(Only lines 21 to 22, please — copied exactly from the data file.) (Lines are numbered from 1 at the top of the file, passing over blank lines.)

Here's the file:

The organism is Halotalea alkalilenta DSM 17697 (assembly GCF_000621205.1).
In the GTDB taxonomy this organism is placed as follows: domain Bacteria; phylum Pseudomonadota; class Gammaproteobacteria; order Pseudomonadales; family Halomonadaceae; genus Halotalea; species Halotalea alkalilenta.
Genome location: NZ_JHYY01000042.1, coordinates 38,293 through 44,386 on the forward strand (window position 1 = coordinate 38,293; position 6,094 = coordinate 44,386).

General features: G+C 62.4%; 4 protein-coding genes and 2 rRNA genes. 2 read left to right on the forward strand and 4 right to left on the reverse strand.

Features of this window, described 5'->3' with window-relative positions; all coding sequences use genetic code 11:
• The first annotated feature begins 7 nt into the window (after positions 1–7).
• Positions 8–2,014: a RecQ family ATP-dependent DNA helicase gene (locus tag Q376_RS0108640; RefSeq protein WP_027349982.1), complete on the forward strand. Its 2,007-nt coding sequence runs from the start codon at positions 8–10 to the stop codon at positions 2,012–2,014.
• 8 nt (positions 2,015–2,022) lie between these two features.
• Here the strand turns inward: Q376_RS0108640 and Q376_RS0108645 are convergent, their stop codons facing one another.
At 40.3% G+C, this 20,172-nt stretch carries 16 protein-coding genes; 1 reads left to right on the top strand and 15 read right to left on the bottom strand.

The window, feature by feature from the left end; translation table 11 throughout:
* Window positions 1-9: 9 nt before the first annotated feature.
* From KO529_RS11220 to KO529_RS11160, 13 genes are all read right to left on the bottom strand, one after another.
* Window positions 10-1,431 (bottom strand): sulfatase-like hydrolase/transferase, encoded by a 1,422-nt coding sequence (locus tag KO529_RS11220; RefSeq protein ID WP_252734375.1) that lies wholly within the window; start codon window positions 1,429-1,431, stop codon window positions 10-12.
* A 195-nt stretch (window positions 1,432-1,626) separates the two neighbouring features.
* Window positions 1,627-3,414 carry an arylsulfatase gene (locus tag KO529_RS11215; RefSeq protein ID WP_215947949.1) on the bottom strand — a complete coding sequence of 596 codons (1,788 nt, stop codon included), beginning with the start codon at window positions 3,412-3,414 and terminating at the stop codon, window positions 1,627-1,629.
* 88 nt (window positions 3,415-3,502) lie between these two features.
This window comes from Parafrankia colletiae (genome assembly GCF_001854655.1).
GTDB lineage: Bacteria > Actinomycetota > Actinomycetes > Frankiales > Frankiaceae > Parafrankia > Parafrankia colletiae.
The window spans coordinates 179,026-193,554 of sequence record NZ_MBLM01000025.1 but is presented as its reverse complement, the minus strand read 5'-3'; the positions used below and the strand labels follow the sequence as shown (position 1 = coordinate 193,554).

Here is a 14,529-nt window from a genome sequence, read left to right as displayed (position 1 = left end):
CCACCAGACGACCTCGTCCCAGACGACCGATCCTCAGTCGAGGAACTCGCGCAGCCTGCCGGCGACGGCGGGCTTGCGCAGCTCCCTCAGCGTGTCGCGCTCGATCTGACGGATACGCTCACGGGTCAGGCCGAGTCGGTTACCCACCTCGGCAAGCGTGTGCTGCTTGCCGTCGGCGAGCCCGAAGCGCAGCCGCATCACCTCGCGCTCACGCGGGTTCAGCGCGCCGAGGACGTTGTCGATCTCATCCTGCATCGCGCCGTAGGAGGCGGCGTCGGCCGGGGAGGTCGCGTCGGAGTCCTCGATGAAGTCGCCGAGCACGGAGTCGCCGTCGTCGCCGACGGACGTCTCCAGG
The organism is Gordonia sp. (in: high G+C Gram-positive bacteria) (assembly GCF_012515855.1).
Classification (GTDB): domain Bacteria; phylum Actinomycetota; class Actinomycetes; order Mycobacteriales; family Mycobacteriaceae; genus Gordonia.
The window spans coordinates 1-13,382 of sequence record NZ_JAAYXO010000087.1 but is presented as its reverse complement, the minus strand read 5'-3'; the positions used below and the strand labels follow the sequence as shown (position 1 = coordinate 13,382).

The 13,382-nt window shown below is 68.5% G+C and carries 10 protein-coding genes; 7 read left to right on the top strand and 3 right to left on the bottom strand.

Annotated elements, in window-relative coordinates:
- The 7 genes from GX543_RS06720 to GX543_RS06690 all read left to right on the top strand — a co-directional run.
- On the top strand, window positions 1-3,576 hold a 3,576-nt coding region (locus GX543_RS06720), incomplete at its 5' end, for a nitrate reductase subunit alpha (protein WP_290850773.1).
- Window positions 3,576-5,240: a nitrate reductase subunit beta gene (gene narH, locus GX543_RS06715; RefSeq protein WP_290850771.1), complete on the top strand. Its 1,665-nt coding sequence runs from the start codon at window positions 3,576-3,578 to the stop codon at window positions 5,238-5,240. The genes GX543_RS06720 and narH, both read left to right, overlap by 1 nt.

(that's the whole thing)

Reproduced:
Here is a 14,529-nt window from a genome sequence, read left to right as displayed (position 1 = left end):
CCACCAGACGACCTCGTCCCAGACGACCGATCCTCAGTCGAGGAACTCGCGCAGCCTGCCGGCGACGGCGGGCTTGCGCAGCTCCCTCAGCGTGTCGCGCTCGATCTGACGGATACGCTCACGGGTCAGGCCGAGTCGGTTACCCACCTCGGCAAGCGTGTGCTGCTTGCCGTCGGCGAGCCCGAAGCGCAGCCGCATCACCTCGCGCTCACGCGGGTTCAGCGCGCCGAGGACGTTGTCGATCTCATCCTGCATCGCGCCGTAGGAGGCGGCGTCGGCCGGGGAGGTCGCGTCGGAGTCCTCGATGAAGTCGCCGAGCACGGAGTCGCCGTCGTCGCCGACGGACGTCTCCAGG